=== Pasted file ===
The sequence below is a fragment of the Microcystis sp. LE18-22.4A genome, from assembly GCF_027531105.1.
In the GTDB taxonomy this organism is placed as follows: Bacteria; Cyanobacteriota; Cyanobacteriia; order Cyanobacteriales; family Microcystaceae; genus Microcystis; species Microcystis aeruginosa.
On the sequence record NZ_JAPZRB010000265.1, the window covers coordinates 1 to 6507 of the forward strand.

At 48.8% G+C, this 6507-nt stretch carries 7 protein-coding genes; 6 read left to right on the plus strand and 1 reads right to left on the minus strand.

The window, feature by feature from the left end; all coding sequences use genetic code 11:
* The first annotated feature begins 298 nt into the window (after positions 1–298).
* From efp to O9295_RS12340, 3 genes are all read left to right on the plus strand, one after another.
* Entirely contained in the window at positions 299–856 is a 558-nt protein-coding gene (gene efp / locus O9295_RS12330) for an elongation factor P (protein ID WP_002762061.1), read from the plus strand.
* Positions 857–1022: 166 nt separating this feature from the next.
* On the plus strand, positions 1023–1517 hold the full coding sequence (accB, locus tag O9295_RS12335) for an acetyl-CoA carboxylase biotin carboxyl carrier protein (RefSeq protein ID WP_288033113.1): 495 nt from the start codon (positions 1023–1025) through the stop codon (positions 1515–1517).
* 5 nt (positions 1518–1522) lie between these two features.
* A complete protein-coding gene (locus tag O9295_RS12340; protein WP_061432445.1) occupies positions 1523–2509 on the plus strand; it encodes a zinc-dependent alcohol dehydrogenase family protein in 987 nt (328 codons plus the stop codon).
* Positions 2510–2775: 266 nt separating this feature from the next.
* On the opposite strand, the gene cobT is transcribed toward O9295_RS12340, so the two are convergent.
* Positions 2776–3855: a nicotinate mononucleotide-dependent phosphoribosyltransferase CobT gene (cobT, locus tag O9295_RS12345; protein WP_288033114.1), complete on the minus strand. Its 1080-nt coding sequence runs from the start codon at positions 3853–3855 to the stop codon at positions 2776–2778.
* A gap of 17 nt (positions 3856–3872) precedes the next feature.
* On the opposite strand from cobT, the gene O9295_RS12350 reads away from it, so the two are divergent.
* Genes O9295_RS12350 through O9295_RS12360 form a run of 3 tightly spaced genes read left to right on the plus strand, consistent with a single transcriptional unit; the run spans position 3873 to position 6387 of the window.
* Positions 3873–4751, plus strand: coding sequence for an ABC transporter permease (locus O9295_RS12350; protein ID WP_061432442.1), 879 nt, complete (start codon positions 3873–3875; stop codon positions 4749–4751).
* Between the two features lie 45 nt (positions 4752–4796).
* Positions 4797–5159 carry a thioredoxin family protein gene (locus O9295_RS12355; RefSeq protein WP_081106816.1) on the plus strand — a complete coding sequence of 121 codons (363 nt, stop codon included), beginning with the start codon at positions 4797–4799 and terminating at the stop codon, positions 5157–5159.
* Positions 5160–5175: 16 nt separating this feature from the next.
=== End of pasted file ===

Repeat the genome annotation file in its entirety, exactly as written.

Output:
The sequence below is a fragment of the Microcystis sp. LE18-22.4A genome, from assembly GCF_027531105.1.
In the GTDB taxonomy this organism is placed as follows: Bacteria; Cyanobacteriota; Cyanobacteriia; order Cyanobacteriales; family Microcystaceae; genus Microcystis; species Microcystis aeruginosa.
On the sequence record NZ_JAPZRB010000265.1, the window covers coordinates 1 to 6507 of the forward strand.

At 48.8% G+C, this 6507-nt stretch carries 7 protein-coding genes; 6 read left to right on the plus strand and 1 reads right to left on the minus strand.

The window, feature by feature from the left end; all coding sequences use genetic code 11:
* The first annotated feature begins 298 nt into the window (after positions 1–298).
* From efp to O9295_RS12340, 3 genes are all read left to right on the plus strand, one after another.
* Entirely contained in the window at positions 299–856 is a 558-nt protein-coding gene (gene efp / locus O9295_RS12330) for an elongation factor P (protein ID WP_002762061.1), read from the plus strand.
* Positions 857–1022: 166 nt separating this feature from the next.
* On the plus strand, positions 1023–1517 hold the full coding sequence (accB, locus tag O9295_RS12335) for an acetyl-CoA carboxylase biotin carboxyl carrier protein (RefSeq protein ID WP_288033113.1): 495 nt from the start codon (positions 1023–1025) through the stop codon (positions 1515–1517).
* 5 nt (positions 1518–1522) lie between these two features.
* A complete protein-coding gene (locus tag O9295_RS12340; protein WP_061432445.1) occupies positions 1523–2509 on the plus strand; it encodes a zinc-dependent alcohol dehydrogenase family protein in 987 nt (328 codons plus the stop codon).
* Positions 2510–2775: 266 nt separating this feature from the next.
* On the opposite strand, the gene cobT is transcribed toward O9295_RS12340, so the two are convergent.
* Positions 2776–3855: a nicotinate mononucleotide-dependent phosphoribosyltransferase CobT gene (cobT, locus tag O9295_RS12345; protein WP_288033114.1), complete on the minus strand. Its 1080-nt coding sequence runs from the start codon at positions 3853–3855 to the stop codon at positions 2776–2778.
* A gap of 17 nt (positions 3856–3872) precedes the next feature.
* On the opposite strand from cobT, the gene O9295_RS12350 reads away from it, so the two are divergent.
* Genes O9295_RS12350 through O9295_RS12360 form a run of 3 tightly spaced genes read left to right on the plus strand, consistent with a single transcriptional unit; the run spans position 3873 to position 6387 of the window.
* Positions 3873–4751, plus strand: coding sequence for an ABC transporter permease (locus O9295_RS12350; protein ID WP_061432442.1), 879 nt, complete (start codon positions 3873–3875; stop codon positions 4749–4751).
* Between the two features lie 45 nt (positions 4752–4796).
* Positions 4797–5159 carry a thioredoxin family protein gene (locus O9295_RS12355; RefSeq protein WP_081106816.1) on the plus strand — a complete coding sequence of 121 codons (363 nt, stop codon included), beginning with the start codon at positions 4797–4799 and terminating at the stop codon, positions 5157–5159.
* Positions 5160–5175: 16 nt separating this feature from the next.